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My little penguin seems to be referring to the rates of surgery regarding the location the original poster stated his CD was a diagnosis, which was the terminal ileum in the small bowel.

Here is the excerpt about that area and others related to the small bowel and colon
As far as I understand, he suffers from ileitis, as distinct from ileo-colitis.

"rates of surgery with disease duration of 5 years are 50%, 75%, and 50% for jejunoileitis, ileocolitis, and colitis, respectively." (Excerpt)
02-25-2016, 12:22 PM   #47
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They are distinct, as is mentioned here:

http://www.webmd.com/ibd-crohns-dise...crohns-disease
02-25-2016, 12:30 PM   #48
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I think they are doing research into it everyday.

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02-25-2016, 01:00 PM   #49
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Unless from his description of location from the link in his first post he is describing the ileocecal valve as being the very end of his small bowel and the swollen area the scope could not pass through.

Ileocolitis

The most common form is ileocolits, which occurs in about 45 percent of people with Crohn's disease. This form of Crohn's disease affects the ileum (lower end of the small intestine) and the colon (large intestine). Symptoms of this type of Crohn's disease can include diarrhea, cramping pain in the lower right or the middle abdomen, and significant weight loss.

In some cases, the diseased areas in the ileum and the colon may be contiguous, affecting the valve that connects the small intestine to the large intestine, called the ileocecal valve.
Source

My son's disease was originally located here just at the ileocecal valve. The GI explained that although he technically had no colonic involvement due to the fact that it was his ileocecal valve that was affected and that was the Junction of small to large bowel it would be ileocolitis. He had surgery to remove his ileocecal valve (and the cecum of the large bowel since you can't joint them back together without cecum removal due to this diameter) 2 years after dx. This surgery is called an ileocecectomy.
02-25-2016, 01:04 PM   #50
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I thank you for the explanation. I wish your son the best.
02-25-2016, 01:20 PM   #51
David
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You know how I know the inflammation is gone? I have no more pain, my stools pass fully formed and without pain, and when I feel my lower right abdomen i used to be able to feel that it was hard and swollen, that is completely gone. The hardness and pain that was there is gone. I never felt this good while I was taking the prednisone pre smoothies. so yeah. Take it for what it is, something that worked for me. i never said this is a cure, I did say that I have to keep my diet in check to keep a sustained remission.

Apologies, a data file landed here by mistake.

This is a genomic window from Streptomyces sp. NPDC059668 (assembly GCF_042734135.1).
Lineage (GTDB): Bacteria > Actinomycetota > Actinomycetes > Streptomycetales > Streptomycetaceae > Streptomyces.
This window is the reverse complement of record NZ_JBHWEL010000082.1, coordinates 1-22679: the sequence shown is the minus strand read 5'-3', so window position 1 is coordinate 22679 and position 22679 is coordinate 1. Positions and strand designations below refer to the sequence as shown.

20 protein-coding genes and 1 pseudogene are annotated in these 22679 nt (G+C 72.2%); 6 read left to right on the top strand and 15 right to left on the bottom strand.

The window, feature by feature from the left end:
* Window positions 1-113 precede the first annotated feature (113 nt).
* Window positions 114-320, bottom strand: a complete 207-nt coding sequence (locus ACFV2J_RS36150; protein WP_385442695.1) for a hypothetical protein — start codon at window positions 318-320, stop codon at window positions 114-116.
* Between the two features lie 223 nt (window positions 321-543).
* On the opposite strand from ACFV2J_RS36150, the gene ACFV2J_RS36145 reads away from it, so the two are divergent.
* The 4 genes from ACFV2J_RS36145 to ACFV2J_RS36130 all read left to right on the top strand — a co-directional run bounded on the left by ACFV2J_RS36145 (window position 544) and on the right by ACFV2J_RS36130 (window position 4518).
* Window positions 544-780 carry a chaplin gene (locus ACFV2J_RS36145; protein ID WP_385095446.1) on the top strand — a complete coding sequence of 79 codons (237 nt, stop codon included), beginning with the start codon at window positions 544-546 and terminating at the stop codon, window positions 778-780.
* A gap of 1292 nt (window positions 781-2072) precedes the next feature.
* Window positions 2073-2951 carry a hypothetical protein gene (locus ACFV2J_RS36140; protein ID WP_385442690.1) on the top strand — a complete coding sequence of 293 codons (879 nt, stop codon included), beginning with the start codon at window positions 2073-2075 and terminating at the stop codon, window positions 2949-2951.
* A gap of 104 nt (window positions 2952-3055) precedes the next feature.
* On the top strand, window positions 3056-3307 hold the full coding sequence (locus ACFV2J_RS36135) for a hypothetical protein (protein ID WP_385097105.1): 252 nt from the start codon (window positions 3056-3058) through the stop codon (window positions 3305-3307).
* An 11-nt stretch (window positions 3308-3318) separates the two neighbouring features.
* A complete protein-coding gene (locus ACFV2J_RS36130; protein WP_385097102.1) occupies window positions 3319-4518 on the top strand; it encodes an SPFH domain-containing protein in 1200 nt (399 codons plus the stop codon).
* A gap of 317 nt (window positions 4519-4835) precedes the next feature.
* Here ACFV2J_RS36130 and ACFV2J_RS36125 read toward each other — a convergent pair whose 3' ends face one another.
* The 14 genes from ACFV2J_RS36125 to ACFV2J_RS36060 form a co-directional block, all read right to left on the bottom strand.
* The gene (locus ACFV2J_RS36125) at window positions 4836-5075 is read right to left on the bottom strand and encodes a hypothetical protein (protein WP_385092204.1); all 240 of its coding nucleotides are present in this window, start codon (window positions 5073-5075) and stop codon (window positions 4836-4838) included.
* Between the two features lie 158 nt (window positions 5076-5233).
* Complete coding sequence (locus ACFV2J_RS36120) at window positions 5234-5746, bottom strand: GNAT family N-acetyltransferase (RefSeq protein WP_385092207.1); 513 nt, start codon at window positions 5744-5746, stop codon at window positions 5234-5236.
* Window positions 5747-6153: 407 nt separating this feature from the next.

Unfortunately, that doesn't mean the inflammation is completely gone.

Reduced? Very likely and I'm happy for you! But the goal of everyone with Crohn's disease is to have zero inflammation and mucosal healing. Unfortunately, absence of symptoms does not mean that is the case. And I've seen far too many people think they're doing well only to end up with strictures and the world of hurt that comes with them because they had chronic inflammation causing scarring over time.
02-27-2016, 08:26 AM   #52
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if you want my full origin story visit this thread:



I warn you, the path I took is definitely not the "recommended" one, I'm just sharing my experience and what worked for me. I'm not a doctor lol.

To start off I am a 31 year old male, I was diagnosed with Crohn's in October 2013. For me the diagnosis was probably the scariest and lowest point of my life. I became depressed after they told me that I was going to have to deal with this for the rest of my life. if you read my original post (Link above) the gastroenterologist I dealt with on my second visit prescribed me Humira, which block TNF and basically suppresses your immune system, and it can have all sorts of side effects. After the horrible bed side manner from the Gastro Dr. I had little to no faith in doctors so I stopped taking Humira against her will. She called me and tried to convince me that it was the only way etc etc. I told her off on the phone and asked my family doctor to find me a new Gastro dr.

The new one she sent me to was much of the same "diet has nothing to do with it" "take these pills" etc. I even convinced my family doctor to let me try low dose naltrexone, which didn't help me at all.

So I know people will probably be upset with this part, I basically convinced my family doctor to keep prescribing me prednisone, which I took 20 to 25mg a day for like a year and a half. At this point I was just looking for something short term and didn't want to move up to other drugs that I knew I would be on forever. And yes I know the long term side effects for prednisone are bad, but in my head the ones for humira and 6mp etc were worse. I couldn't handle the possible loss of fertility as I'd like to have children some day.

So fast forward to like 3 months, I'm taking 5 predisone pills a day just to get through the day, I was taking all sorts of supplements, vitamin d, b-12, omega 3, magnesium, calcium (for prednisone), curcumin, boswelia, berberine. The supplements did make me feel a bit better, but not good enough.

I was staring to feel the long term side effects of the prednisone, weakness was kicking in, which is brutal because I trained 3 times a week. Nothing worse than training 3 times a week but seeing yourself get weaker and weaker every time. I was getting weak due to prednisone, but also due to malabsorption of nutrients to help fuel me. I was staring to get the moon face a bit, and feeling pain in my shins, almost like I could feel the calcium being sucked out of my bones.